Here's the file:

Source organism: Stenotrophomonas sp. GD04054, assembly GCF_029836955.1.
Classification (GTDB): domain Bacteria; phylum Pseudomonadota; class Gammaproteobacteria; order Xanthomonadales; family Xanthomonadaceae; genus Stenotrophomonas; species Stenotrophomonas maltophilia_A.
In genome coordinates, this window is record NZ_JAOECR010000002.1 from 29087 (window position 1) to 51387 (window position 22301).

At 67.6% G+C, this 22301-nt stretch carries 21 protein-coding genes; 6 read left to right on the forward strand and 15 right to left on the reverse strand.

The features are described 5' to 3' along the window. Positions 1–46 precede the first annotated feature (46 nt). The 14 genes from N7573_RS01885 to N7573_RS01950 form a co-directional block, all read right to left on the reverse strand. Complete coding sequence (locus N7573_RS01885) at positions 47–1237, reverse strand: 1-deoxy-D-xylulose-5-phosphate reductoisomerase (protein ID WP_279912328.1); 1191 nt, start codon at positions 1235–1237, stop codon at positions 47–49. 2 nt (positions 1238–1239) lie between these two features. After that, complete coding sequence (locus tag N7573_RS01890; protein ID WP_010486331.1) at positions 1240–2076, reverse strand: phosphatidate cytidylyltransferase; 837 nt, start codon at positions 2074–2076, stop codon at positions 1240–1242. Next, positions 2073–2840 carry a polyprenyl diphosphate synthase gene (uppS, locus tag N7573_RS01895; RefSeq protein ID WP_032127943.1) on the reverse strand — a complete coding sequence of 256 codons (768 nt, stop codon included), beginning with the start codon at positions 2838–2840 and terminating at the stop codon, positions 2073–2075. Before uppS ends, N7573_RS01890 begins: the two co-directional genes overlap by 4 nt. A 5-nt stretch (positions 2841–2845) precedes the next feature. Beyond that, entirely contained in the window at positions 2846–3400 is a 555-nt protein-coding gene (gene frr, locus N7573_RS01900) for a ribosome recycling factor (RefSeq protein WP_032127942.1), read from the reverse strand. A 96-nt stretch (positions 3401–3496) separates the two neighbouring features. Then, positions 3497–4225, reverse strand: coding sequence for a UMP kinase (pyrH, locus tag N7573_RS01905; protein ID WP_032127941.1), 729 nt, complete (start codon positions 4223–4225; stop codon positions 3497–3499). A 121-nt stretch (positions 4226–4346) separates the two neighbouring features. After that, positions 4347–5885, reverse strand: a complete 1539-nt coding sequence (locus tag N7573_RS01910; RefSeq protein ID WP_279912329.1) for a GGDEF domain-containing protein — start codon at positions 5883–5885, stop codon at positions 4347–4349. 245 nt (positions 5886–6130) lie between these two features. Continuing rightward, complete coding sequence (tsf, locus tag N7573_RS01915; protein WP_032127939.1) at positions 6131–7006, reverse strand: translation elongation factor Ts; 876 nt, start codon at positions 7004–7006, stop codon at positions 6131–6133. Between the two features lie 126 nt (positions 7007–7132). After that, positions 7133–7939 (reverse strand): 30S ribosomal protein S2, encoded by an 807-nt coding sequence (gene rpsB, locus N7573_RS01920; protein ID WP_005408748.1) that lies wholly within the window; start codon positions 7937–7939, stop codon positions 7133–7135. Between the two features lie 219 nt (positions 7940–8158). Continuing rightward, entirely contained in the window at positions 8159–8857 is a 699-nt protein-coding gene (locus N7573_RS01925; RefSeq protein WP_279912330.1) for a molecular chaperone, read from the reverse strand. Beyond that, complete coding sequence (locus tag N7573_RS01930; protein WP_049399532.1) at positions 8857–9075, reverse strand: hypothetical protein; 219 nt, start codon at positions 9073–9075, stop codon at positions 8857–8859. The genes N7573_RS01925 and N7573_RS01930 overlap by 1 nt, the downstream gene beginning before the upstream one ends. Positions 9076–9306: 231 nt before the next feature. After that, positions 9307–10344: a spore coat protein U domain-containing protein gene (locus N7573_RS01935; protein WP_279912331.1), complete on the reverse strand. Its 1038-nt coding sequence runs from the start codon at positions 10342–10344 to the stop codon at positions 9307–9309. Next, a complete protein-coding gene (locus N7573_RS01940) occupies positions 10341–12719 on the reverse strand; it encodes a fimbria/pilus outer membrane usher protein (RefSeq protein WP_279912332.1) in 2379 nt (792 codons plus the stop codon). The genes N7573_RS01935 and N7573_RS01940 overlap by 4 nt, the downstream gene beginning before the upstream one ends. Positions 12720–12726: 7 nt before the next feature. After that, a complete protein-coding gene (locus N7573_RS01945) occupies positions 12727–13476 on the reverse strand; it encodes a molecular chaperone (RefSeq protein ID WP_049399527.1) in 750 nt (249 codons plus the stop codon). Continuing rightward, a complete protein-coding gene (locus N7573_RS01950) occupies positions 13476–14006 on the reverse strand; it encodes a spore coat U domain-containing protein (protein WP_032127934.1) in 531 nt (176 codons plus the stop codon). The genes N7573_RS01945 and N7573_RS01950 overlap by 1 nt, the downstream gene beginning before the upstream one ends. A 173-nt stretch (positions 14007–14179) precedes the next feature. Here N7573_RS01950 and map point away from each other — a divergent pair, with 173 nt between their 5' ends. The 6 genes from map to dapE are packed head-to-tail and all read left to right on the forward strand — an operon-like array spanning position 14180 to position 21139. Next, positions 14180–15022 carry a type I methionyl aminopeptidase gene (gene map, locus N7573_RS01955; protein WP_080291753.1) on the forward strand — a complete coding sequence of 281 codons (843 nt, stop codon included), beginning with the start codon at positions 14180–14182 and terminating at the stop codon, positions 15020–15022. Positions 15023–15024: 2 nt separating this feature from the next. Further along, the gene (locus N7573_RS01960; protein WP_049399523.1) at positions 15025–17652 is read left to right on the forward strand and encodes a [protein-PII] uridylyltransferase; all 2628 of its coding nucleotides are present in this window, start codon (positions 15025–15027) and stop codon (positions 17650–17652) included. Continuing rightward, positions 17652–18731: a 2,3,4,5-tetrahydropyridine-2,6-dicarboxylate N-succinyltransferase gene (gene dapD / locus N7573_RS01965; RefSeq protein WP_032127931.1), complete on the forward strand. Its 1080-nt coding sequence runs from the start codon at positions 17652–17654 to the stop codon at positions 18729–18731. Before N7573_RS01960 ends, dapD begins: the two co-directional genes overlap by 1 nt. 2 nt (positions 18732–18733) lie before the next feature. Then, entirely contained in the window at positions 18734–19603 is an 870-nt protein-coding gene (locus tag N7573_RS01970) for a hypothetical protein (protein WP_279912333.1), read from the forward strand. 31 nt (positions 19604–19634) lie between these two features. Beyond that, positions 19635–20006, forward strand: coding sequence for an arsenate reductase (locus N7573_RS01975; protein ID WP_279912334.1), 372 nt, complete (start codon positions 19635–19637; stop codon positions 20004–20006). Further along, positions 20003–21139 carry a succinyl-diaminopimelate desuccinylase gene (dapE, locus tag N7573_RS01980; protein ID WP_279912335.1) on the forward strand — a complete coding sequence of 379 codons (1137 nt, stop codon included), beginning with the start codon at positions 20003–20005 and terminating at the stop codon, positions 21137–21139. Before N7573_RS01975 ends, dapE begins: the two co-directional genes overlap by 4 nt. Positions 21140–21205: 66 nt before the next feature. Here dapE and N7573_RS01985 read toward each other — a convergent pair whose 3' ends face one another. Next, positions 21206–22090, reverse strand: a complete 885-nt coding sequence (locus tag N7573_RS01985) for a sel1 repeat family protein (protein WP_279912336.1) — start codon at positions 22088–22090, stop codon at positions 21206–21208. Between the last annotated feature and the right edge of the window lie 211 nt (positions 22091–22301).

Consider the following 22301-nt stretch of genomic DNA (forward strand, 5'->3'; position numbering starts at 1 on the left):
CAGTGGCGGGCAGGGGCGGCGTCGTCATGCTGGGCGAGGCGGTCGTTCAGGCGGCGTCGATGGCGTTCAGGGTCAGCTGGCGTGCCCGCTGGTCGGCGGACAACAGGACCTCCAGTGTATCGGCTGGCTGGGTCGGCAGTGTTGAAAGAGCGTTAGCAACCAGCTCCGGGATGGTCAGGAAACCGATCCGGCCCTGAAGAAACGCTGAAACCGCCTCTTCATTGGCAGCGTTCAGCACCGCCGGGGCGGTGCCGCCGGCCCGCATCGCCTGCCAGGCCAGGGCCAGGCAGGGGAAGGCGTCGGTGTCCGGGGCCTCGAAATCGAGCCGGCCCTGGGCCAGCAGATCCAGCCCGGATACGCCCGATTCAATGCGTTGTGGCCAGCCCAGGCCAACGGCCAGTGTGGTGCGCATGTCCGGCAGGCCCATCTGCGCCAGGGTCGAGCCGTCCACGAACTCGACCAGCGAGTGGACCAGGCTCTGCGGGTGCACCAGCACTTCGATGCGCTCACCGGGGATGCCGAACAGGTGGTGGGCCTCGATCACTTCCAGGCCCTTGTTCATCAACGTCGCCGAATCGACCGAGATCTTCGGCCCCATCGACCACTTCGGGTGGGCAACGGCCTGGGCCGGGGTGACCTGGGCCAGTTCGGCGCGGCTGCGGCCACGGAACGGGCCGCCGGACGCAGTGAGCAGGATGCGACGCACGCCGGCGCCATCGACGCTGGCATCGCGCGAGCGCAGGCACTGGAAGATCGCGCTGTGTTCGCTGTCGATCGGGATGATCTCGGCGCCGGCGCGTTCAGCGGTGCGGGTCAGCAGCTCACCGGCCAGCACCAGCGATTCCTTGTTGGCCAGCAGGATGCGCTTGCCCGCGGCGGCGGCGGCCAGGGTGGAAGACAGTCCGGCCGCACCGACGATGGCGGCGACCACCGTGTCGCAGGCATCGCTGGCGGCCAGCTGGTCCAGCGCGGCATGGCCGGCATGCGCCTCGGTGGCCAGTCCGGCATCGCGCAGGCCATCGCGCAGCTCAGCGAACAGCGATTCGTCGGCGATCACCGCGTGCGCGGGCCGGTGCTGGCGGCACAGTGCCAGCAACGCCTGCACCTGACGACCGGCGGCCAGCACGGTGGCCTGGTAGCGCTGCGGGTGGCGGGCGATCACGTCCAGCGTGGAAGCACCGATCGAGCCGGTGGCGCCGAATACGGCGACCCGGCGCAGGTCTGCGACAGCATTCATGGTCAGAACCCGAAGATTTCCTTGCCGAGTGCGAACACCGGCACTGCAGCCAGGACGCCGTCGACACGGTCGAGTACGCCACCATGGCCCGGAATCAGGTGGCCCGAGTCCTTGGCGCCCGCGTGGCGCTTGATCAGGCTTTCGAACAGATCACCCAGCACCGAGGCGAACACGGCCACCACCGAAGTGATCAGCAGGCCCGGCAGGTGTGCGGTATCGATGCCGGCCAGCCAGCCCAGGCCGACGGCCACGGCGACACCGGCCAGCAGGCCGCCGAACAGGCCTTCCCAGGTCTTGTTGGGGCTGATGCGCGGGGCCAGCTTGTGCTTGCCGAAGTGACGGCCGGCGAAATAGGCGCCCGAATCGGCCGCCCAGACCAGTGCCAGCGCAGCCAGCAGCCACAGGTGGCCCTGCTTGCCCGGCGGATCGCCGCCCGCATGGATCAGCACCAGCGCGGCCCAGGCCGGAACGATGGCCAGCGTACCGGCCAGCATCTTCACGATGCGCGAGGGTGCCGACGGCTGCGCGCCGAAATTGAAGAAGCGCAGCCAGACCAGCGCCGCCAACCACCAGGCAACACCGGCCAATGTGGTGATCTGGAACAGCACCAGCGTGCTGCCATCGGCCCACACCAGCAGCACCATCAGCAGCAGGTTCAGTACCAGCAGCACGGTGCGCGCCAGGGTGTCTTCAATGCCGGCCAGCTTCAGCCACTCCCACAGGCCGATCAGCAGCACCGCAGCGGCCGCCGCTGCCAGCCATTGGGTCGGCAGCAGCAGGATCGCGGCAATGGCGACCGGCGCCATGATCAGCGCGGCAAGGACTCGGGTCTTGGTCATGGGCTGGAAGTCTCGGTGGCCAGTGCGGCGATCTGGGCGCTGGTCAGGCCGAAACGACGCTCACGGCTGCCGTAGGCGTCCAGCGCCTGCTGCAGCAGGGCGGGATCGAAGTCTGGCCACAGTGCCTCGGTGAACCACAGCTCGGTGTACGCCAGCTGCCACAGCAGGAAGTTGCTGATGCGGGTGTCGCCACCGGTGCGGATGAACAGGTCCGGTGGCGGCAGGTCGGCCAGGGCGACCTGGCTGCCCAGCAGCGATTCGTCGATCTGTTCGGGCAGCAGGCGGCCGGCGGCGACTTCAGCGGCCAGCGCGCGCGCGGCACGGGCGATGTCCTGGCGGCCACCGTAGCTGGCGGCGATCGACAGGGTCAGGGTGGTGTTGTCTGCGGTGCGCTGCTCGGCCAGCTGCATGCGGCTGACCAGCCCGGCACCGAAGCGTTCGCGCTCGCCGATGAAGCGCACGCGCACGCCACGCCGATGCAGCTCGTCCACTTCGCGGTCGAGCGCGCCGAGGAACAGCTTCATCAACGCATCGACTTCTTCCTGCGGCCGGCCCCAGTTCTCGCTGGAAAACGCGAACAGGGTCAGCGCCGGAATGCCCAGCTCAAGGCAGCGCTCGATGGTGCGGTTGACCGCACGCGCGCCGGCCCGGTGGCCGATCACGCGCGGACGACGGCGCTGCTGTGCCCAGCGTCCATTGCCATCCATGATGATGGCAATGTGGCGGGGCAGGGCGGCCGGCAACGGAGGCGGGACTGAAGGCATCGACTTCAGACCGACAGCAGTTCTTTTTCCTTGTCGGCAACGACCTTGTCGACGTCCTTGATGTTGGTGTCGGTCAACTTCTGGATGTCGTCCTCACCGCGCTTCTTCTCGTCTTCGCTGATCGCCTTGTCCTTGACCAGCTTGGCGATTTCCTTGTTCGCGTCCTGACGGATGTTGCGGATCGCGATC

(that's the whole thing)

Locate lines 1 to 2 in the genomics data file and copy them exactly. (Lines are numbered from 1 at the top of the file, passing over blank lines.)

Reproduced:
Source organism: Stenotrophomonas sp. GD04054, assembly GCF_029836955.1.
Classification (GTDB): domain Bacteria; phylum Pseudomonadota; class Gammaproteobacteria; order Xanthomonadales; family Xanthomonadaceae; genus Stenotrophomonas; species Stenotrophomonas maltophilia_A.